The prosecutors taking on Josh Duggar claim photos of him taking in jail show a scar they observed in photos seized from his laptop.
According to court documents obtained by Radar, the government is demanding the court not side with the alleged sicko.
As Radar previously reported, last month, Duggar filed a motion demanding photos of him taken following his arrest on federal charges relating to possessing child pornography.
The ex-TLC star is facing decades behind bars if convicted. His trial is scheduled to start in November. In his motion, Duggar explained he self-surrendered to Homeland Security on April 29, 2021.
His attorney accuses jail staff of taking photographs of Duggar’s hands and feet from “atypical angles.” The disgraced reality star claims they instructed him to position his hands in a certain way during the photo session.
Duggar’s team says the law is clear about photos taken inside a jail. He believes a mug shot is the only image allowed to be taken unless a warrant is obtained.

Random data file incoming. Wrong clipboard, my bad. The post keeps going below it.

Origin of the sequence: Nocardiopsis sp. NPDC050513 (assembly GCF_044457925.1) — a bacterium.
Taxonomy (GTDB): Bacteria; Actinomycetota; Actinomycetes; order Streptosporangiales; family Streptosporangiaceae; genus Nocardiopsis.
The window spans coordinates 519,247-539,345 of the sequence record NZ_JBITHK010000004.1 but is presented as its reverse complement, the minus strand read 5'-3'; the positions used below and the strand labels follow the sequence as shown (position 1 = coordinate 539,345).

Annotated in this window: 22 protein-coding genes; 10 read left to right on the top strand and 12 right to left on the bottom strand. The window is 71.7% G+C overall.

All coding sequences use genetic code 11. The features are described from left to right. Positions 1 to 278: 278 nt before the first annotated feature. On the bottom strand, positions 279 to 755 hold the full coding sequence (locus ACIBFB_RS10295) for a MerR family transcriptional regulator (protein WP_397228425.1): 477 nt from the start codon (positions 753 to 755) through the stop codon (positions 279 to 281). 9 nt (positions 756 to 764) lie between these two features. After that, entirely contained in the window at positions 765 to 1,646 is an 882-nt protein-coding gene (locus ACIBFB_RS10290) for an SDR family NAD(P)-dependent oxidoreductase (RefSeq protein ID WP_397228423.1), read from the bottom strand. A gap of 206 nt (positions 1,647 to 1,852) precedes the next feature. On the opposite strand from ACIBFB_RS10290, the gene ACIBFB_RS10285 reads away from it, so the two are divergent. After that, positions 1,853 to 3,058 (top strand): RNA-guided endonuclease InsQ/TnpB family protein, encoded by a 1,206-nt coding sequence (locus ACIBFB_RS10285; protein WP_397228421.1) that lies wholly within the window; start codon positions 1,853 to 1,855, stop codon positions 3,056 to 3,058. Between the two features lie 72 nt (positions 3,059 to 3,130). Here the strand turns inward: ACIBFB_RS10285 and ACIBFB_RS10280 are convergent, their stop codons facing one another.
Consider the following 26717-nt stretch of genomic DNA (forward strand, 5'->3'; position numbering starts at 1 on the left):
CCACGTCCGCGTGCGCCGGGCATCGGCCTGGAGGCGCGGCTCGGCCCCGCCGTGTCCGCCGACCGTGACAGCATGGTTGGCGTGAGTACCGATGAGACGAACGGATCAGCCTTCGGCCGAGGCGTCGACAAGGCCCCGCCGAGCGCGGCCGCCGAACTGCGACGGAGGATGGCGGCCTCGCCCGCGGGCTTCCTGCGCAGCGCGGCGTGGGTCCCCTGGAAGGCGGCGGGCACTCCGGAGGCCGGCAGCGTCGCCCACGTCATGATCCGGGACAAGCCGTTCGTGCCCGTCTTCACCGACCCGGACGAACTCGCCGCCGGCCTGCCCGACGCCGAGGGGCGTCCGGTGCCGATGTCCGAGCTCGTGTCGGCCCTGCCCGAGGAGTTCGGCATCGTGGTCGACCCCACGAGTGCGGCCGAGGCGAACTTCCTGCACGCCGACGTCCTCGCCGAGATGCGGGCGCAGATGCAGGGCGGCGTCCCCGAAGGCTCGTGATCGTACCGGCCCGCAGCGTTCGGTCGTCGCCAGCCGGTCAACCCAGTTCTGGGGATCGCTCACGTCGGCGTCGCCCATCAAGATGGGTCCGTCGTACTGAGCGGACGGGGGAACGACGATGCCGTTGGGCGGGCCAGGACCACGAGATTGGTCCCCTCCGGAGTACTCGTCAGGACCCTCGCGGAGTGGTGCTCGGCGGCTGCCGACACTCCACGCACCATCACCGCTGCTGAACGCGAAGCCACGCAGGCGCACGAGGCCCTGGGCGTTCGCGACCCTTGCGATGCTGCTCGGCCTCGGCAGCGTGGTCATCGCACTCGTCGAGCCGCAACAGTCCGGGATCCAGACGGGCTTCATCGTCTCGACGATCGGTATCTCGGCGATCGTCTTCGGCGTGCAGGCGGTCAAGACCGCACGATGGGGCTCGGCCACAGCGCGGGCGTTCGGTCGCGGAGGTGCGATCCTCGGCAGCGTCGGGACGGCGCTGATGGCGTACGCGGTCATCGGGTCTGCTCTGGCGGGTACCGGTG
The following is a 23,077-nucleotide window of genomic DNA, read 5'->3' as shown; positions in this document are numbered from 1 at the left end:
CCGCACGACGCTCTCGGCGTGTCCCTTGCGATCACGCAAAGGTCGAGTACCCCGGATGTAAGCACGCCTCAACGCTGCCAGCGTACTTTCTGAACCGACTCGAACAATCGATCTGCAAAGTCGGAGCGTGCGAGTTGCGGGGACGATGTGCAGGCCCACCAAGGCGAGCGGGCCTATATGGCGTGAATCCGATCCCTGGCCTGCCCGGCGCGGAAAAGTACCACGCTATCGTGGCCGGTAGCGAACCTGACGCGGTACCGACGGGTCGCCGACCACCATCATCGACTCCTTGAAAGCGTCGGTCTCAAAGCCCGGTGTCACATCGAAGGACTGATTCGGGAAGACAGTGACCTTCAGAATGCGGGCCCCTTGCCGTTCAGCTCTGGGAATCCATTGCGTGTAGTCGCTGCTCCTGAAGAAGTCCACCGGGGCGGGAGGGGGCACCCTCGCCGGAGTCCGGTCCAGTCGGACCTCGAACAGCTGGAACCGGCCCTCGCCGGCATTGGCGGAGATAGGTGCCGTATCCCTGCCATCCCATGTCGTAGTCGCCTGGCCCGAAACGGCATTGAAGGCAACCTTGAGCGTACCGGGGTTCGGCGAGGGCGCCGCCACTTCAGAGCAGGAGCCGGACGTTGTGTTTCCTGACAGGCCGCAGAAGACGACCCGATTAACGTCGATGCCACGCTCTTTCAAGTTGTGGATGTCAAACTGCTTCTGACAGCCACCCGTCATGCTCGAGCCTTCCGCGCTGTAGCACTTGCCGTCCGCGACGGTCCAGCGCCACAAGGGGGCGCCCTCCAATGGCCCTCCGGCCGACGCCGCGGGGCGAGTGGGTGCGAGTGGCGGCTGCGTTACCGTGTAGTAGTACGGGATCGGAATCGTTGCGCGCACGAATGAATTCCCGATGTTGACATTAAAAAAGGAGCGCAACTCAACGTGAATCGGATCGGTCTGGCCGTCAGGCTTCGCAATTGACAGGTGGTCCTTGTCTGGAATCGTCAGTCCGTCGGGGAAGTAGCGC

His lawyer wrote, “What is particularly egregious about HSI’s conduct in this capacity is that Duggar’s body parts were manipulated, and he was required to pose for the photographs.”
Duggar is demanding all the images not be allowed as evidence in the case. In newly filed documents, the government scoffs at Duggar’s motion over the jail photos.
They claim a member of Homeland Security asked Duggar if they could take the photos and he consented.
“At no time during this process did the special agent or any other law enforcement officers involved in the processing of the defendant raise their voice at him, intimidate him, or verbally or physically threaten him,” they argue.
They say the jail photos of his hand show a scar. “Law enforcement observed the same scar in images recovered from the defendant’s electronic devices seized pursuant to a search warrant in this case,” they explain.
“Law enforcement’s photographing of the defendant’s hands did not constitute an unreasonable or warrantless search of the defendant. As made clear by the photographs included in the defendant’s motion, his hands were in plain view and clearly visible. This is not a case in which law enforcement, for example, ordered the defendant to remove an article of clothing so that officers could view and photograph an otherwise covered parts of his body,” the prosecutors write.
A judge has yet to rule on the matter.